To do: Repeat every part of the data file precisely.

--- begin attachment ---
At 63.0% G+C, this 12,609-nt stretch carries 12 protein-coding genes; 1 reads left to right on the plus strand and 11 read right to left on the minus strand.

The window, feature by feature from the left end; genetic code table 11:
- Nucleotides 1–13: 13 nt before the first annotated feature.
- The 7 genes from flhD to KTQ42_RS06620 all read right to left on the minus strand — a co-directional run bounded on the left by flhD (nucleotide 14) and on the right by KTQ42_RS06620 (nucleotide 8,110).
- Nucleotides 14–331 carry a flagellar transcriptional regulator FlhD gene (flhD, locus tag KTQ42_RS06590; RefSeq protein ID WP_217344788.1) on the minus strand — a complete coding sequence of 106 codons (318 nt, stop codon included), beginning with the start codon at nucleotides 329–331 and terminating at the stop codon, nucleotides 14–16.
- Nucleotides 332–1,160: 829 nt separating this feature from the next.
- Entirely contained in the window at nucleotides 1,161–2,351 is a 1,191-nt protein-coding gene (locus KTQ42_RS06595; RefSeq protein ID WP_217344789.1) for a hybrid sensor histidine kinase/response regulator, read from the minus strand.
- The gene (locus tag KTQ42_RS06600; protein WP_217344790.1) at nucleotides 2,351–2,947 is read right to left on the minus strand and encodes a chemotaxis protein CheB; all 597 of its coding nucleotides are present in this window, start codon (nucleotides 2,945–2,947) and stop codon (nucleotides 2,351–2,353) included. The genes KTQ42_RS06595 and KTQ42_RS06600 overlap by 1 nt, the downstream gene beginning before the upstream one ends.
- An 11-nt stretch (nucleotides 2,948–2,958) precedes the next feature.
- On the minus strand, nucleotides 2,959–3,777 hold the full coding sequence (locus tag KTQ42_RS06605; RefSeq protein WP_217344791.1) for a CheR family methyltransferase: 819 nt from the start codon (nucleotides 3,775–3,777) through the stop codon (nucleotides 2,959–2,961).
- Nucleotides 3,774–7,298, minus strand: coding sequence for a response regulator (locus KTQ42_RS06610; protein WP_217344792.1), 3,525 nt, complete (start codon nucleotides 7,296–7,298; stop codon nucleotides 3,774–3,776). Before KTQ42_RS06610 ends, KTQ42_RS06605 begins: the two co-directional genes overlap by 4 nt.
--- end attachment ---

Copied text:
At 63.0% G+C, this 12,609-nt stretch carries 12 protein-coding genes; 1 reads left to right on the plus strand and 11 read right to left on the minus strand.

The window, feature by feature from the left end; genetic code table 11:
- Nucleotides 1–13: 13 nt before the first annotated feature.
- The 7 genes from flhD to KTQ42_RS06620 all read right to left on the minus strand — a co-directional run bounded on the left by flhD (nucleotide 14) and on the right by KTQ42_RS06620 (nucleotide 8,110).
- Nucleotides 14–331 carry a flagellar transcriptional regulator FlhD gene (flhD, locus tag KTQ42_RS06590; RefSeq protein ID WP_217344788.1) on the minus strand — a complete coding sequence of 106 codons (318 nt, stop codon included), beginning with the start codon at nucleotides 329–331 and terminating at the stop codon, nucleotides 14–16.
- Nucleotides 332–1,160: 829 nt separating this feature from the next.
- Entirely contained in the window at nucleotides 1,161–2,351 is a 1,191-nt protein-coding gene (locus KTQ42_RS06595; RefSeq protein ID WP_217344789.1) for a hybrid sensor histidine kinase/response regulator, read from the minus strand.
- The gene (locus tag KTQ42_RS06600; protein WP_217344790.1) at nucleotides 2,351–2,947 is read right to left on the minus strand and encodes a chemotaxis protein CheB; all 597 of its coding nucleotides are present in this window, start codon (nucleotides 2,945–2,947) and stop codon (nucleotides 2,351–2,353) included. The genes KTQ42_RS06595 and KTQ42_RS06600 overlap by 1 nt, the downstream gene beginning before the upstream one ends.
- An 11-nt stretch (nucleotides 2,948–2,958) precedes the next feature.
- On the minus strand, nucleotides 2,959–3,777 hold the full coding sequence (locus tag KTQ42_RS06605; RefSeq protein WP_217344791.1) for a CheR family methyltransferase: 819 nt from the start codon (nucleotides 3,775–3,777) through the stop codon (nucleotides 2,959–2,961).
- Nucleotides 3,774–7,298, minus strand: coding sequence for a response regulator (locus KTQ42_RS06610; protein WP_217344792.1), 3,525 nt, complete (start codon nucleotides 7,296–7,298; stop codon nucleotides 3,774–3,776). Before KTQ42_RS06610 ends, KTQ42_RS06605 begins: the two co-directional genes overlap by 4 nt.